As a result, Hardman is able to dispel many of the myths that have gathered about the king since his death. Contrary to what hostile contemporaries, echoed by many historians, claimed, Louis was very far from stupid or lazy. He was gifted at mathematics and geography, and fascinated by the sea – his reign saw a remarkable rebuilding of the French navy. He also spoke Latin, Italian and, surprisingly, English, the language of France’s hereditary enemy. Throughout his life he was alternately fascinated and repelled by Britain’s political system and commercial power. He is probably the only French ruler to have had a subscription to The Spectator. Louis’s flaw was not stupidity but sometimes paralysing indecision, a product of heredity, early bereavements and the stultifying ritual of Versailles. Its effects were memorably summarised by his younger brother, the future Louis XVIII: ‘Imagine a set of oiled billiard-balls that you vainly try to hold together.’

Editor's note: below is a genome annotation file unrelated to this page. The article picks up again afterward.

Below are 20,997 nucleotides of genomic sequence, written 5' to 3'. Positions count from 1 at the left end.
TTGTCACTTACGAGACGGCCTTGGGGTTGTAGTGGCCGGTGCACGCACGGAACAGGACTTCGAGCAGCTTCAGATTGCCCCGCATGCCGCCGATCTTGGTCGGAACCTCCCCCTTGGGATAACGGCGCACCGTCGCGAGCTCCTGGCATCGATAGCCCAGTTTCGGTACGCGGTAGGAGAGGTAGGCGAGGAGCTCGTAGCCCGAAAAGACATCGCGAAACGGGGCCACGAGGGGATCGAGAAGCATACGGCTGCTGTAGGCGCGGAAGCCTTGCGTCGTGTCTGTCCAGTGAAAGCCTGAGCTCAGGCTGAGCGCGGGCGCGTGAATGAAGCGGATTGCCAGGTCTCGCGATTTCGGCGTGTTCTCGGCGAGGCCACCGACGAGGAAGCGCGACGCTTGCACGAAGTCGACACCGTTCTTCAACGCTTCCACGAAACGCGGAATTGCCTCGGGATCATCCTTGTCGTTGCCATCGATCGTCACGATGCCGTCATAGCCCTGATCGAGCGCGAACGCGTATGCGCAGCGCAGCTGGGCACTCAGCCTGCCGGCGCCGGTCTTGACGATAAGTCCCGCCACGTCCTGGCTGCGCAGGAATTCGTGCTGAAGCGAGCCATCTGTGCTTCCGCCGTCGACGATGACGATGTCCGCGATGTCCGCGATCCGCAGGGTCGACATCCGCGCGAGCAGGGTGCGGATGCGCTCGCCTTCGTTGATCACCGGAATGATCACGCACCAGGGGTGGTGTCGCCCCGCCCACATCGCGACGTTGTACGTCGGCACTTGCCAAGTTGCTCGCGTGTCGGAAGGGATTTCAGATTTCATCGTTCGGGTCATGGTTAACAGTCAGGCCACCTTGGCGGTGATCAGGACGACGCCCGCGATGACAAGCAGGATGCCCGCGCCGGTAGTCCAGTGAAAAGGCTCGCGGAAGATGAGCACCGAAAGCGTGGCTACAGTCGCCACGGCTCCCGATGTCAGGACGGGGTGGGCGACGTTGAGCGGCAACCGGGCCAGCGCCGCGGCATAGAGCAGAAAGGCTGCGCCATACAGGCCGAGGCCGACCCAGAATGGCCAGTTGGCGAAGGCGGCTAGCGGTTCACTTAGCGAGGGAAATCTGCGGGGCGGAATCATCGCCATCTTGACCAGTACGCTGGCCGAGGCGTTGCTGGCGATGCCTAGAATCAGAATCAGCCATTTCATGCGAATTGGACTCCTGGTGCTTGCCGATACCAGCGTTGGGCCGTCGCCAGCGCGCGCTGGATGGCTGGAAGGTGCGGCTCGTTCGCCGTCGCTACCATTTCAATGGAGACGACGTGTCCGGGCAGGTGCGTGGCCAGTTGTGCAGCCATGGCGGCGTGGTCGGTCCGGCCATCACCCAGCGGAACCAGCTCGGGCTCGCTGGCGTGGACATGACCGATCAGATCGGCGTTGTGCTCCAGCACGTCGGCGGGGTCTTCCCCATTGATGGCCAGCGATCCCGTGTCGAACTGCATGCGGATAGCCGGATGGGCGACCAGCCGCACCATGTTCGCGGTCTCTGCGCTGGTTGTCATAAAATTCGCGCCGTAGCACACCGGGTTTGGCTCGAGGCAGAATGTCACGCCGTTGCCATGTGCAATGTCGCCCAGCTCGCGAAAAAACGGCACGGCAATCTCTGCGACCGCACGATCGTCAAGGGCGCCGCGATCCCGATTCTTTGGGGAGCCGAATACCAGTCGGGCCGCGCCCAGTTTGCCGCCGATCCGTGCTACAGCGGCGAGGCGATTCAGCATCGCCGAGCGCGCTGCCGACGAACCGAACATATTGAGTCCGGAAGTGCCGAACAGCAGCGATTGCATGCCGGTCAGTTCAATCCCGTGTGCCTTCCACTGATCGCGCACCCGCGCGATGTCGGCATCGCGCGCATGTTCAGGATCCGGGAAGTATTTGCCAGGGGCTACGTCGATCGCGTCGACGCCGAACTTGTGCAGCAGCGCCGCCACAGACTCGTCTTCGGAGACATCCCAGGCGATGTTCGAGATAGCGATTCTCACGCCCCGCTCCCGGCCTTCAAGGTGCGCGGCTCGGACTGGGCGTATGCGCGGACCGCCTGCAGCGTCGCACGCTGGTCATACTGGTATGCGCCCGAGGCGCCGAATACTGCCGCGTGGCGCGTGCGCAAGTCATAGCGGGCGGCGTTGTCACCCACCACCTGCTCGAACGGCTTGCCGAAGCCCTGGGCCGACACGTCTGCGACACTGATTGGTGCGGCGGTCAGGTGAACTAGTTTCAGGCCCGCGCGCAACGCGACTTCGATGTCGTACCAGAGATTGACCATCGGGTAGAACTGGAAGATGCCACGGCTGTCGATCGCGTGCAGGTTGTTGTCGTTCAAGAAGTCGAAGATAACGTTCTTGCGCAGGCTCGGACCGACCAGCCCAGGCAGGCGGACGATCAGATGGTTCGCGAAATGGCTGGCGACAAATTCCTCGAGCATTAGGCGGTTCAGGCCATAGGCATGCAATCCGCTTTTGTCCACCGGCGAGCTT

This indecision, however, was much less apparent before than after 1789. Indeed, the greatest importance of the newly available letters to Vergennes is in showing how effective Louis could be, particularly in foreign policy, the traditional business of kingship, when seconded by a minister he trusted. This is clearest in Louis’s most crucial decision before the Revolution, to intervene on the side of the Americans in their struggle against Britain. This had enormous consequences: it brought the United States into being but saddled France with a war debt that four years later pitched the monarchy into terminal financial crisis. Louis later claimed that he regretted the decision. In the course of eighty fascinating pages that shed much new light on this turning point in the American War of Independence, Hardman shows that ultimate responsibility was the king’s.